It is the ever-swelling tide of institutional merit that has lifted all boats and deposited them on the shores of what has come to be called “meritocracy.”
From the very beginnings of American history, the concept of merit has enjoyed a certain pride of place. It found a welcoming home in a new republican nation that, from its inception, had sought to proscribe the titles of nobility and other hereditary distinctions of social and political rank, as well as practices such as primogeniture and entail that had long been characteristic of European aristocratic society. But even the most equality-affirming republic would need to generate a pool of talented and effective leaders, a leadership class recruited and empowered for public service. How to find appropriate means by which the members of such a class could be identified, trained, and elevated to that station? Who should lead, and how should the leaders be chosen?
In a republican America, these questions could no longer be answered by reliance upon bloodlines or skillful machinations. The answers would have to be grounded in the concept of merit. Those with demonstrable experience, those seen to possess the skills, knowledge, character, wisdom, and civic virtue requisite for membership in a “natural aristocracy,” would therefore be those most deserving of high standing and high responsibilities. But how were those individuals to be found and nurtured? If they were no longer thought to be available to be plucked from certain family trees, were they instead to be found randomly distributed among the members of a given society, like the souls of gold and silver drawn from the earth (or so the “noble lie” would have it) in Plato’s imaginary republic?11xPlato, Republic, Book 3, 415a–417b. Would their education, like the education of the Platonic guardians, be the key to developing their natural excellences and harnessing those talents to the furtherance of the public weal?
Thomas Jefferson thought so, and in his magnificent lifelong correspondence with John Adams, both he and his intellectual sparring partner traded friendly blows over these very questions. Despite their common commitment to anti-hereditarian republicanism, Jefferson and Adams arrived at different conclusions about the prospects of a natural aristocracy, that is, of rule by the meritorious. They agreed that a naturally superior few would necessarily play a central role in the politics of any society. But for Jefferson it was not aristocracy per se, but the rule of “pseudo-aristoi” in hereditary or otherwise faulty regimes that was the source of the problem.22xJefferson to Adams, October 28, 1813, in The Adams-Jefferson Letters: The Complete Correspondence between Thomas Jefferson and Abigail and John Adams, ed. Lester Cappon (Chapel Hill, NC: University of North Carolina Press, 1959), 2:387–92. He thought it of central importance to separate out the “natural aristoi” of society, and to educate and cultivate them for leadership and public service. Adams, on the other hand, regarded the emergence of an aristocracy as something both inevitable and inherently dangerous. He feared the influence of any such aristoi, and sought to restrain their influence by means of the classical constitutional model, as articulated by Polybius, of a “mixed government,” in which aristocracy’s distinctive political voice would be recognized as such and then confined to a senate-like body.33xIbid., Adams to Jefferson, November 15, 1813, 2:397–402.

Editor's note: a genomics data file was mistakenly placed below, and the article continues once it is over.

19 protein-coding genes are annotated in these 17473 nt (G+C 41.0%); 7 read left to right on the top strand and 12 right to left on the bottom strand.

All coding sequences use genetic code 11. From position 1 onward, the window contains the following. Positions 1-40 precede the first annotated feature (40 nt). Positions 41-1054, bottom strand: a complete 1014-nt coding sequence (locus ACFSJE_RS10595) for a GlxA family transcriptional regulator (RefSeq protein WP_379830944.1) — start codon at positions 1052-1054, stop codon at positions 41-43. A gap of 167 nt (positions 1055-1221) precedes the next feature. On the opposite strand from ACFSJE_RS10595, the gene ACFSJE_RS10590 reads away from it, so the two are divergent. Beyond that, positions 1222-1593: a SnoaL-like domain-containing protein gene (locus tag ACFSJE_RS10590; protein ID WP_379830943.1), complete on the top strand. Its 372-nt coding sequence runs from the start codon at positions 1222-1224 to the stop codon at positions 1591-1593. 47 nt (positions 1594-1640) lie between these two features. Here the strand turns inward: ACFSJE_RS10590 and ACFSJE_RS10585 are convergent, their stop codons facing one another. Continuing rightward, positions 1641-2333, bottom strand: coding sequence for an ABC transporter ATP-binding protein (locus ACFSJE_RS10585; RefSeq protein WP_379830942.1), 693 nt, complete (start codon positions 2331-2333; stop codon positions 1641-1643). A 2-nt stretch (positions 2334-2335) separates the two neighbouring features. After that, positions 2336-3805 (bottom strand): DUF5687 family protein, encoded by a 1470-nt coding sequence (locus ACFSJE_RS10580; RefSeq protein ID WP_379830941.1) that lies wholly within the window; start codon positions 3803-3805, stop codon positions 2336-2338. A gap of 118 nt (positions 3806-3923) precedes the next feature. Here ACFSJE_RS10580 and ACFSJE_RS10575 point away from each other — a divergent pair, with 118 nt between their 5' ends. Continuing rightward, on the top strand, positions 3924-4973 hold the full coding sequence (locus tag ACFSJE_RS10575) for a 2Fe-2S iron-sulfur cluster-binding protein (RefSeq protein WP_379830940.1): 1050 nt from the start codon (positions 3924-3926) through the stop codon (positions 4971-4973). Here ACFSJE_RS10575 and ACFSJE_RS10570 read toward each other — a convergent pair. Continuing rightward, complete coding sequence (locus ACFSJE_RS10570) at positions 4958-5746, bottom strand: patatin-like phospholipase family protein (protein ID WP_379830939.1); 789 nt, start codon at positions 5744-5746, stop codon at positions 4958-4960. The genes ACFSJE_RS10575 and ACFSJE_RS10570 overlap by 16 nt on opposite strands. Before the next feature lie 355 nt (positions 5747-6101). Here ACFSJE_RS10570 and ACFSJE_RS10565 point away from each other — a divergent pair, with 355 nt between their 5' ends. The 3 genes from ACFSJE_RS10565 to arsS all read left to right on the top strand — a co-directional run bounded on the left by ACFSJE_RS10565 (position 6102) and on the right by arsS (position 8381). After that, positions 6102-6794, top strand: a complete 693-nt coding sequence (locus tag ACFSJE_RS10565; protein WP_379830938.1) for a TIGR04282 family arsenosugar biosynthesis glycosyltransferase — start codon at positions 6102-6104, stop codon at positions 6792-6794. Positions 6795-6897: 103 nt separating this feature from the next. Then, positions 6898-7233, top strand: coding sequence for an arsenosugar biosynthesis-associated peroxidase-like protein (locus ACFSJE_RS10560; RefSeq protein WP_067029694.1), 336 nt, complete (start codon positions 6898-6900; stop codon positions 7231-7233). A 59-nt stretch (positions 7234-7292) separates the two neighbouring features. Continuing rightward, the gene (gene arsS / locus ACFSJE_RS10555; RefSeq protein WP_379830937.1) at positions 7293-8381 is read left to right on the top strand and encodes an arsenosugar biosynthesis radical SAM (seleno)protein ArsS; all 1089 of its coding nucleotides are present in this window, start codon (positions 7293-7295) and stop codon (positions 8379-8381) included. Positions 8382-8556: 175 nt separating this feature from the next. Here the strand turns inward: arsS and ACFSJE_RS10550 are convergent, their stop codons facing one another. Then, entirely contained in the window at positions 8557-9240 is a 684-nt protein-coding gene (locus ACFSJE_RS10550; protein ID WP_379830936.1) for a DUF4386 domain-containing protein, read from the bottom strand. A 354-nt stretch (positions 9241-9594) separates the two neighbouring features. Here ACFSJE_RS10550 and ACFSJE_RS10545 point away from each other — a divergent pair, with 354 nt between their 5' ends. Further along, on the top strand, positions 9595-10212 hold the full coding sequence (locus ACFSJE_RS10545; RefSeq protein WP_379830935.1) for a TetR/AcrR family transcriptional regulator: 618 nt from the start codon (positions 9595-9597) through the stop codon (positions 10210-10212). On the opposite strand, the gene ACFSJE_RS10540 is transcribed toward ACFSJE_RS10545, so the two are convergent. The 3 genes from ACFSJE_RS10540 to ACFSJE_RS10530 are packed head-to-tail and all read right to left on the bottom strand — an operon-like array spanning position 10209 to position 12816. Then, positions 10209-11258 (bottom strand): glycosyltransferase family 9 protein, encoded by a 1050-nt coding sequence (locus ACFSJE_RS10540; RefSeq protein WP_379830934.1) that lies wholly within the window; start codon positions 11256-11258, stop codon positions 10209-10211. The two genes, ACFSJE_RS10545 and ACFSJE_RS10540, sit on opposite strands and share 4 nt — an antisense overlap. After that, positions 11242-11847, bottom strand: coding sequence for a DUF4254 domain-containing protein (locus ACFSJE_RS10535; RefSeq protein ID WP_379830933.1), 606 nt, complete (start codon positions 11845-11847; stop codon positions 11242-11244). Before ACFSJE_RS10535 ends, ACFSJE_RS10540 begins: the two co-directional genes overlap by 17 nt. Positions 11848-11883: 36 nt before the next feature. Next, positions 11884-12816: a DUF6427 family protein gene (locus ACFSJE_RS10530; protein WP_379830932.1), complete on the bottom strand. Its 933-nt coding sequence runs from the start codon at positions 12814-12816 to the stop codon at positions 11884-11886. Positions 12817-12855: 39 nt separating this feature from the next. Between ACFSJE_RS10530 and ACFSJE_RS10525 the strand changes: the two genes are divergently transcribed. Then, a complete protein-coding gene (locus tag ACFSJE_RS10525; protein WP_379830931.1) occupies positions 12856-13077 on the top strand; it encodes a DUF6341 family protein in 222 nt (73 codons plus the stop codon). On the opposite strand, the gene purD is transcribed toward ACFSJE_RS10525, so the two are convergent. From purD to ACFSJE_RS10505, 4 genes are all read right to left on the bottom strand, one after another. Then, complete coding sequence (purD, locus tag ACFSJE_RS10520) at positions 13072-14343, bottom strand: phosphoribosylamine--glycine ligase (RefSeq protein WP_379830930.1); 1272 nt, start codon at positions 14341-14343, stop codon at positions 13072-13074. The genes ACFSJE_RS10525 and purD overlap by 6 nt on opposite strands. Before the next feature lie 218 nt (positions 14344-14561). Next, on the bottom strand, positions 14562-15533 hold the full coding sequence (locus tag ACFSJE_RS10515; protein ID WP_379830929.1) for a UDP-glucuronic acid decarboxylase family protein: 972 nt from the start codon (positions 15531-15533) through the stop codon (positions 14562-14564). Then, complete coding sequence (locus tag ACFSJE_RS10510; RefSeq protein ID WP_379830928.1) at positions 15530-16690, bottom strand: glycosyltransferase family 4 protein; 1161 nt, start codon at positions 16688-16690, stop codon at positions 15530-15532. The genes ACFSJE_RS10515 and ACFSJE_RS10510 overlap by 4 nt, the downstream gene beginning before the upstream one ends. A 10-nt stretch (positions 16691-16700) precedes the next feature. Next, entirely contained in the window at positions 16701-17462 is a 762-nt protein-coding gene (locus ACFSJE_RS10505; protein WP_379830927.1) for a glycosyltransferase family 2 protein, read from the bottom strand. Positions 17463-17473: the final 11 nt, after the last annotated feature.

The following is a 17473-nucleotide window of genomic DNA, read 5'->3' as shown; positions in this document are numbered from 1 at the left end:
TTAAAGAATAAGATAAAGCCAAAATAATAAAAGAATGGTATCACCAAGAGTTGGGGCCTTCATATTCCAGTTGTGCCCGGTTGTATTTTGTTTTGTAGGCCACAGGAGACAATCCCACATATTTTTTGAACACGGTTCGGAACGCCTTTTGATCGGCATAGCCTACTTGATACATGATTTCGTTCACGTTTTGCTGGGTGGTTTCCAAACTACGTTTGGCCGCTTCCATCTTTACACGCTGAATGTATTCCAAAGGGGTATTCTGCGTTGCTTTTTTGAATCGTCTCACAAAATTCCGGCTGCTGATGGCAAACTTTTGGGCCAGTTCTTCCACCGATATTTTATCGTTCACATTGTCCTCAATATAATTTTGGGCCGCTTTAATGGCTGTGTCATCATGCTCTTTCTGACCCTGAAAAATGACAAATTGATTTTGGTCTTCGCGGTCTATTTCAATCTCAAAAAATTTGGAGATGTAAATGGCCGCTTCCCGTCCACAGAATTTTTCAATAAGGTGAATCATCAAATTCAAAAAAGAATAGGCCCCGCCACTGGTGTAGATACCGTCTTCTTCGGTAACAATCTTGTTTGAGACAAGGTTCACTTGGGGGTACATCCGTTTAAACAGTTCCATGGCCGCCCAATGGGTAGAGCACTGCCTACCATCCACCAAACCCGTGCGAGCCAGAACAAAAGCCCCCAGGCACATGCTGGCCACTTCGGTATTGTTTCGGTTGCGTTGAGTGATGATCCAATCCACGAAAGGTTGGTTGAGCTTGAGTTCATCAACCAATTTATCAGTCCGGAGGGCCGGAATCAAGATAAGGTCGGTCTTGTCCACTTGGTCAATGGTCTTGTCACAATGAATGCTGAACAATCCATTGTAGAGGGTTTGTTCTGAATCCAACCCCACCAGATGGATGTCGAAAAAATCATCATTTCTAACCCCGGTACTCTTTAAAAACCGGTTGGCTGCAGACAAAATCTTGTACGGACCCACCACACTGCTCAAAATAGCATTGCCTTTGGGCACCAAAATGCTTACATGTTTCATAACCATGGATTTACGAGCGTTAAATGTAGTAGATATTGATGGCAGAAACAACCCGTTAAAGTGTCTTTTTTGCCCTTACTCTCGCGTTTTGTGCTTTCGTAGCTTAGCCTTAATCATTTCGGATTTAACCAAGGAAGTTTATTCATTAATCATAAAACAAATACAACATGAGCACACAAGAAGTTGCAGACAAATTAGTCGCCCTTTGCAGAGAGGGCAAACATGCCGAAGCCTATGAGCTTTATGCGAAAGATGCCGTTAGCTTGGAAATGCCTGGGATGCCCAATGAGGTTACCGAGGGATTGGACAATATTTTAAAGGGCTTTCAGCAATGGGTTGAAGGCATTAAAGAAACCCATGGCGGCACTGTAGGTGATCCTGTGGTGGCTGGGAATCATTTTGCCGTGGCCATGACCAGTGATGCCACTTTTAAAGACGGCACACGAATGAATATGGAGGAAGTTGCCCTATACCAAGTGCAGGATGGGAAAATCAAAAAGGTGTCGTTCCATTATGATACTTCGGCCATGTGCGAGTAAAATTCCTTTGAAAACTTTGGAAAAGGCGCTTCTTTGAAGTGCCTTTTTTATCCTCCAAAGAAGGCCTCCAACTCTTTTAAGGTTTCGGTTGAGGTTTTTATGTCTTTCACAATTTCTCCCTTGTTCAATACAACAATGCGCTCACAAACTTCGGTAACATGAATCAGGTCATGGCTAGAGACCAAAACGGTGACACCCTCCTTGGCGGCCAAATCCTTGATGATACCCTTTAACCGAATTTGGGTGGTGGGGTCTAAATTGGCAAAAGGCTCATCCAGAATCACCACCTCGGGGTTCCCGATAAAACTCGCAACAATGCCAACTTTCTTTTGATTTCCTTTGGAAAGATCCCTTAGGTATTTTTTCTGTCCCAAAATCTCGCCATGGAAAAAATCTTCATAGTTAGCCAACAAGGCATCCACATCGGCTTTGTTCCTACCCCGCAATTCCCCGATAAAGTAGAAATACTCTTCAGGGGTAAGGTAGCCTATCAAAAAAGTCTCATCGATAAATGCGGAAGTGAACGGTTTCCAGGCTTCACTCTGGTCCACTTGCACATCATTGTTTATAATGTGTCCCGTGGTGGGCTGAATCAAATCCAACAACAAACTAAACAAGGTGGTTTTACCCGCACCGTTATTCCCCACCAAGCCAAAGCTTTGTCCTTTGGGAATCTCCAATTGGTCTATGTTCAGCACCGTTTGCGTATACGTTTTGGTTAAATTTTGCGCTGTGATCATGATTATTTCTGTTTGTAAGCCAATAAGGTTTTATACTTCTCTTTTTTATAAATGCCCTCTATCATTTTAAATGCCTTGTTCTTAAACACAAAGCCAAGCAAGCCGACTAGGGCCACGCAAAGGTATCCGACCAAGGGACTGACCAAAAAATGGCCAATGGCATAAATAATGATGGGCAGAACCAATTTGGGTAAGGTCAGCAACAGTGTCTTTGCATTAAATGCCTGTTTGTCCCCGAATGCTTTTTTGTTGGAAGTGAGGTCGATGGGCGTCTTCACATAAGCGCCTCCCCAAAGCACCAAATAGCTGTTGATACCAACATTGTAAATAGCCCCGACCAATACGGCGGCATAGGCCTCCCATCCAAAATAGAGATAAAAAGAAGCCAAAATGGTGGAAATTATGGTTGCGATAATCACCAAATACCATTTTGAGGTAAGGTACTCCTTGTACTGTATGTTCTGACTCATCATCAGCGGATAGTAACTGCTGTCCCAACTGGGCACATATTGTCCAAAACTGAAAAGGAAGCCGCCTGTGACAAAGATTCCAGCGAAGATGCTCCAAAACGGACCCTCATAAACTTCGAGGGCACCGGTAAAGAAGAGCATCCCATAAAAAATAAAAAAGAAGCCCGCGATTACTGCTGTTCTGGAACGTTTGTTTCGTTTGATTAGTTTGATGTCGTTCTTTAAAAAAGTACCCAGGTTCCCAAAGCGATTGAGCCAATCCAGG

Adams lost that debate. Jefferson’s more optimistic voice has proven the louder and more influential in subsequent history (though, as we shall see, not necessarily the wiser or more prophetic). Any explicit recognition of an aristocracy as such would never have passed muster in post-revolutionary American constitution-making. But an aristocracy based solely on merit would appear, at first glance, to follow broadly Jeffersonian lines, a melding of the otherwise conflicting values of equality and excellence, of democracy and aristocracy, a melding thoroughly congenial to American sensibilities.
Rule by merit is, after all, no respecter of persons. It does not dispense free passes to the well-connected. It provides equal opportunity for natural ability to show itself, and sees to it that individual merit emerges from even the most unpromising conditions of birth to flourish fully and freely, realizing all its potential. It seeks to be a form of aristocracy, of rule by the best, but it accomplishes this by carefully observing the democratic canon that such advancement must be open to all. Indeed, because of its openness to new talent wherever it appears, a meritocracy could claim to be more fully the “rule of the best” than any hereditary aristocracy.
But as historian Joseph F. Kett has shown, in a fascinating and subtle study of merit’s travails through three centuries of American history, there are at least two strikingly different ways in which merit has been understood in that history.44xJoseph F. Kett, Merit: The History of a Founding Ideal from the American Revolution to the Twenty-First Century (Ithaca, NY: Cornell University Press, 2013). Kett’s introduction of the two ways of understanding merit appears on pages 2–7. The founding generation itself thought in terms of what Kett calls “essential merit,” by which he means merit that rests on specific and visible achievements by an individual that were thought, in turn, to reflect that individual’s estimable character, quite apart from his social “rank.” “Merit” was that quality in the person that propelled the achievements, his “essential character.” Those who did the achieving were known as “men of merit,” a term one frequently encountered in the period’s writings and speech, as in this 1778 Fourth of July oration by South Carolina politician David Ramsay, an ode to the new nation as a land of opportunity: “All offices lie open to men of merit, of whatever rank or condition.” Ramsay also asserted that “the reins of state may be held by the son of the poorest men, if possessed of abilities equal to the important station.”55xDavid Ramsay, An Oration on the Advantages of American Independence (1778). Quoted in Kett, Merit, 15.